- Weakness of muscles in the C5 and C6 myotomes → flexed wrist with an extended forearm and internally rotated and adducted arm (waiter's tip posture)
- Asymmetric Moro reflex in infants (absent or impaired on the affected side)
- Sensory loss in the C5 and C6 dermatomes (thumb and lateral surface of the forearm and arm)
- Injury to the lower trunk of the brachial plexus (C8–T1)
- Weakness of muscles in the C8 and T1 myotomes (intrinsic hand muscles) → total claw hand (persistent flexion of the interphalangeal joints and extension of the metacarpophalangeal joints in the hand)
- Absent grasp reflex in infants
- Sensory loss in the C8 and T1 dermatomes (little finger and medial surface of the forearm and arm)
- Preganglionic if injury occurs proximal to the white ramus communicans
- Decreased peripheral pulses if subclavian vessels are compressed by a Pancoast tumor or cervical rib (see )
Peripheral nerve injuries in the upper extremity
|Injured nerve||Nerve roots||Common causes||Motor deficits||Sensory deficits|
|Axillary nerve injury|| |
|Musculocutaneous nerve injury|| || |
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Peripheral nerve injuries in the cervicothoracic region
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"C3, 4, 5 keeps the diaphragm alive"
|Superior gluteal nerve injury|| || || |
|Inferior gluteal nerve injury|| || |
|Lateral femoral cutaneous nerve injury (meralgia paresthetica)|| || |
|Obturator nerve injury|| || |
|Sciatic nerve injury|| || |
|Tibial nerve injury|| || |
|Common peroneal nerve injury|| |
|Sural nerve lesion|| || || |
- Electrodiagnostic studies
- Observation and expectant management in closed injuries of the nerve, which have a high rate of spontaneous recovery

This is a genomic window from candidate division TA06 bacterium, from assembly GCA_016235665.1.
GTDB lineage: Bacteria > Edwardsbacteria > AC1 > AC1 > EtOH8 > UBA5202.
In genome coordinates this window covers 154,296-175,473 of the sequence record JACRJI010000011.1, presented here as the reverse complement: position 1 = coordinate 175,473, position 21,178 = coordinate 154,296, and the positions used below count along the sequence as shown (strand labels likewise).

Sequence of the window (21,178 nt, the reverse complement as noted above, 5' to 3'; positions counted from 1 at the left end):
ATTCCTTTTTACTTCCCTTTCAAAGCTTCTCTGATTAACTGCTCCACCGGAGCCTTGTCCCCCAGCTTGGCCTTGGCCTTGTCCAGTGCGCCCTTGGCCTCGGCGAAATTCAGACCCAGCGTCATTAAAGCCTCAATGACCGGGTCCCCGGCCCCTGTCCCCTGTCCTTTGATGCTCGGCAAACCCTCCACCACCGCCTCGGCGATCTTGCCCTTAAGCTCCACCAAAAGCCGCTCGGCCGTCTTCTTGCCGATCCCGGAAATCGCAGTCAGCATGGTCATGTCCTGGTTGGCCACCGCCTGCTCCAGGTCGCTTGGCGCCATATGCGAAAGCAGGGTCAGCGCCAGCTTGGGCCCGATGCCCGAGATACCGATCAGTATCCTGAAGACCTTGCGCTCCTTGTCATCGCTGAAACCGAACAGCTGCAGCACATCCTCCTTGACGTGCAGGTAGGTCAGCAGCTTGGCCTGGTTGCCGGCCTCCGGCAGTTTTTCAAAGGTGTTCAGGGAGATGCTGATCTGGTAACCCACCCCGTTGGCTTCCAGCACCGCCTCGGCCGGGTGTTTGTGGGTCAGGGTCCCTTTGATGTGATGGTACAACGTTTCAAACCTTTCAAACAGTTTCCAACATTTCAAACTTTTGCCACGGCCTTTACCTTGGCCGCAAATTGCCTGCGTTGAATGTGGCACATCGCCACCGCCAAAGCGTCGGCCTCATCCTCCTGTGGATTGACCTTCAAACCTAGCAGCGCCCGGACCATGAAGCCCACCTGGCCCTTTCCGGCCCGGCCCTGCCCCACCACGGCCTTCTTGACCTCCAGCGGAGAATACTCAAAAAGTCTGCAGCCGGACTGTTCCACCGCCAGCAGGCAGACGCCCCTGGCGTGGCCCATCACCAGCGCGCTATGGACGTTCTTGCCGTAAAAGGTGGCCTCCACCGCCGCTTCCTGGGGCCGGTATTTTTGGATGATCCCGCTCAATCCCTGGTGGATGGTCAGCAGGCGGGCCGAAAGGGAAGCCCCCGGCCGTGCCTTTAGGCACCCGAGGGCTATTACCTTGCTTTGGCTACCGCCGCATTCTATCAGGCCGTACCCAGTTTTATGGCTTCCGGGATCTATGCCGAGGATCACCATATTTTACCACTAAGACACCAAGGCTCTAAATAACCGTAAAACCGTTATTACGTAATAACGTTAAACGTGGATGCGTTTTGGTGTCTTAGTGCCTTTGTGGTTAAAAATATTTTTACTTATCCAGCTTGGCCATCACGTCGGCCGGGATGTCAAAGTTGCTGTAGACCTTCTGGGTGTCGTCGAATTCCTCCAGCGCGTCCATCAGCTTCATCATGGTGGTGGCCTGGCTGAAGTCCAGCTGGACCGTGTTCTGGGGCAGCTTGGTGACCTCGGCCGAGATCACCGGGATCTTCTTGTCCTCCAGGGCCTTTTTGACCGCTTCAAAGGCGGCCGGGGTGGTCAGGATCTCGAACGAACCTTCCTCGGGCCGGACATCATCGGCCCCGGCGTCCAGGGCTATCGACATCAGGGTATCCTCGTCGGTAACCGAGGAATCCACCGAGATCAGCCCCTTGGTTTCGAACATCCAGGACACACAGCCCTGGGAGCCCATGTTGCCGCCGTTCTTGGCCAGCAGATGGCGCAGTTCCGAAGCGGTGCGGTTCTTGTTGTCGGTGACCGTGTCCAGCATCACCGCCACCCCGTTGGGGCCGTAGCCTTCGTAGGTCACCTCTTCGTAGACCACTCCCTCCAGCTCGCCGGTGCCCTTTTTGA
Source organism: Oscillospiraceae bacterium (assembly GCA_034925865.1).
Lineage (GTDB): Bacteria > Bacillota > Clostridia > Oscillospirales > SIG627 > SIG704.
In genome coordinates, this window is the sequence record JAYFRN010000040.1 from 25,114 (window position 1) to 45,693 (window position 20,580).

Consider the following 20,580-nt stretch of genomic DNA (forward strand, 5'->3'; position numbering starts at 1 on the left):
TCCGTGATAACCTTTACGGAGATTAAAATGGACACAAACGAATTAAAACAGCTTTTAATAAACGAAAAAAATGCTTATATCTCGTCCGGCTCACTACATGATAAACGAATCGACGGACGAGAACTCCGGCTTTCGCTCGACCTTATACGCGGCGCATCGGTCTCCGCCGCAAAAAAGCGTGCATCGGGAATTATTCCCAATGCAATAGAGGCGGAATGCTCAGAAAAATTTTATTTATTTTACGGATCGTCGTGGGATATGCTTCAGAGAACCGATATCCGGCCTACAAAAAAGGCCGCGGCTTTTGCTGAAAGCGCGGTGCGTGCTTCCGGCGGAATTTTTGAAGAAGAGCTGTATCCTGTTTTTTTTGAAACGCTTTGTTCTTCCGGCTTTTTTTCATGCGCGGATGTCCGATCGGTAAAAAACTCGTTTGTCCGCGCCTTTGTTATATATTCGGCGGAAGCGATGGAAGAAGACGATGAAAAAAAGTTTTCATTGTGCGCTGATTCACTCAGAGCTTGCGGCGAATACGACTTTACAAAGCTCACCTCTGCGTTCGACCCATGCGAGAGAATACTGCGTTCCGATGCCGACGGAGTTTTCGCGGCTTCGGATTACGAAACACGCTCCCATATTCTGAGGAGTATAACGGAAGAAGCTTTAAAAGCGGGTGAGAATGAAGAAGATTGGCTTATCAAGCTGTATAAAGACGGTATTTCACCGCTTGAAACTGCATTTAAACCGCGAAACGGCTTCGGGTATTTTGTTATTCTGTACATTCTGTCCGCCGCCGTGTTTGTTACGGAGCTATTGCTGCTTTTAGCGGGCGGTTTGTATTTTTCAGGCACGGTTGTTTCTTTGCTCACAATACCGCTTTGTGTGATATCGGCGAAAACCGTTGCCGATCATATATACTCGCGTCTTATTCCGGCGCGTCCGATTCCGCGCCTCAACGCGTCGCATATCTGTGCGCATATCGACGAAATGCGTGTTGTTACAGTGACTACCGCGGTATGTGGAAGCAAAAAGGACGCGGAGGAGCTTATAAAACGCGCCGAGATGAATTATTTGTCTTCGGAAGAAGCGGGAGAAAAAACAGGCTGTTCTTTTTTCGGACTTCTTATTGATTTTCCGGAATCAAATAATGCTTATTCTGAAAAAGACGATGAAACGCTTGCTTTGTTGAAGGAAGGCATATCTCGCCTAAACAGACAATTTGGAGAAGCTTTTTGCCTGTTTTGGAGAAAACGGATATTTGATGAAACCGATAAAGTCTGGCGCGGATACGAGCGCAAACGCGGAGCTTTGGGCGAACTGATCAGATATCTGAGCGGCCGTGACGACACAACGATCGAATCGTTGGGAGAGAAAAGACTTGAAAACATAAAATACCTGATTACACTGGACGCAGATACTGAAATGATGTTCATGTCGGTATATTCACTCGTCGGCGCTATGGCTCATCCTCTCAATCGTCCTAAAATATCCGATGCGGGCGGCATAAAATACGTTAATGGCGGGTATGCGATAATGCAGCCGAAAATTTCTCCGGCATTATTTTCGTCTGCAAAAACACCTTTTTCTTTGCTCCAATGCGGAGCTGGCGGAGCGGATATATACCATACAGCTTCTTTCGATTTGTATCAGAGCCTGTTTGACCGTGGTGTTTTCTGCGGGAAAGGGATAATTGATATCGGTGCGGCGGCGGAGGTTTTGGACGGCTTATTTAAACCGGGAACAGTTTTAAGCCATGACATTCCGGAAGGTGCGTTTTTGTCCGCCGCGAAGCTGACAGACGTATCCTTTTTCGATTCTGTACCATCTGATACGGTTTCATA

- Activity modification (e.g., avoid sports or activities that increase likelihood of further nerve injury)
- Splinting: prevents stiffness and contractures of joints; supports residual nerve functionality and reinnervation
- Electrical stimulation: supports the regeneration of the proximal axons and reinnervation of the denervated muscles after surgical nerve repair
- Drug therapy: treatment of chronic neuropathic pain following peripheral nerve injury (e.g., gabapentin); used in combination with surgical treatment to enhance remyelination and motor regeneration (e.g., lithium)
- Analgesia: infiltration with local anesthetics
- Open, non-contaminated, sharp injuries; concomitant vascular injuries → immediate surgical exploration and repair
- Open, contaminated injuries; postreduction palsy → early surgical exploration and repair (within 3 weeks)
- Patients without clinical or electromyographic signs of spontaneous recovery → delayed surgical exploration and repair (within 3 months)
- Nerve repair (neurorrhaphy): reconstruction of nerve continuity
- Tendon transfer: A tendon from a sufficiently powerful muscle is redirected towards another tendon in order to restore its motion and function.
- Nerve transfer: An intact healthy nerve is redirected towards a denervated nerve in order to restore the innervation of its target organ.